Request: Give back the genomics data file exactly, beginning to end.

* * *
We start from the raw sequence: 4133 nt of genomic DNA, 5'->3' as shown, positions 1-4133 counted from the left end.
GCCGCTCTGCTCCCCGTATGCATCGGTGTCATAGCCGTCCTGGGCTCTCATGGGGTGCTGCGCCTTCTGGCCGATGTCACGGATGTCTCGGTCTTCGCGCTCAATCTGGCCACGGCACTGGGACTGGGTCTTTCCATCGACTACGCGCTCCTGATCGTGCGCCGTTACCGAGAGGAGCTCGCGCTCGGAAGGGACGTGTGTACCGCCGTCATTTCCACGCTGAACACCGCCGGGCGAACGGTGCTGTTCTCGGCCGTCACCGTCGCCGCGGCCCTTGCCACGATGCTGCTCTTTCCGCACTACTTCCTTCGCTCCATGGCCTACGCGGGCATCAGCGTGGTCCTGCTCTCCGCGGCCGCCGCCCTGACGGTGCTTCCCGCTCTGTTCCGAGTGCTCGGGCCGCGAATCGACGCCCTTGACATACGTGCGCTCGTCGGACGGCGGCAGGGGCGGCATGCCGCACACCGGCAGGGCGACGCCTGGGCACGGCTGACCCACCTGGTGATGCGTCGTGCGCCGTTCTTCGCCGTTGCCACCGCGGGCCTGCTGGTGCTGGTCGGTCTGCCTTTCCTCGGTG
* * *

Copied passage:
We start from the raw sequence: 4133 nt of genomic DNA, 5'->3' as shown, positions 1-4133 counted from the left end.
GCCGCTCTGCTCCCCGTATGCATCGGTGTCATAGCCGTCCTGGGCTCTCATGGGGTGCTGCGCCTTCTGGCCGATGTCACGGATGTCTCGGTCTTCGCGCTCAATCTGGCCACGGCACTGGGACTGGGTCTTTCCATCGACTACGCGCTCCTGATCGTGCGCCGTTACCGAGAGGAGCTCGCGCTCGGAAGGGACGTGTGTACCGCCGTCATTTCCACGCTGAACACCGCCGGGCGAACGGTGCTGTTCTCGGCCGTCACCGTCGCCGCGGCCCTTGCCACGATGCTGCTCTTTCCGCACTACTTCCTTCGCTCCATGGCCTACGCGGGCATCAGCGTGGTCCTGCTCTCCGCGGCCGCCGCCCTGACGGTGCTTCCCGCTCTGTTCCGAGTGCTCGGGCCGCGAATCGACGCCCTTGACATACGTGCGCTCGTCGGACGGCGGCAGGGGCGGCATGCCGCACACCGGCAGGGCGACGCCTGGGCACGGCTGACCCACCTGGTGATGCGTCGTGCGCCGTTCTTCGCCGTTGCCACCGCGGGCCTGCTGGTGCTGGTCGGTCTGCCTTTCCTCGGTG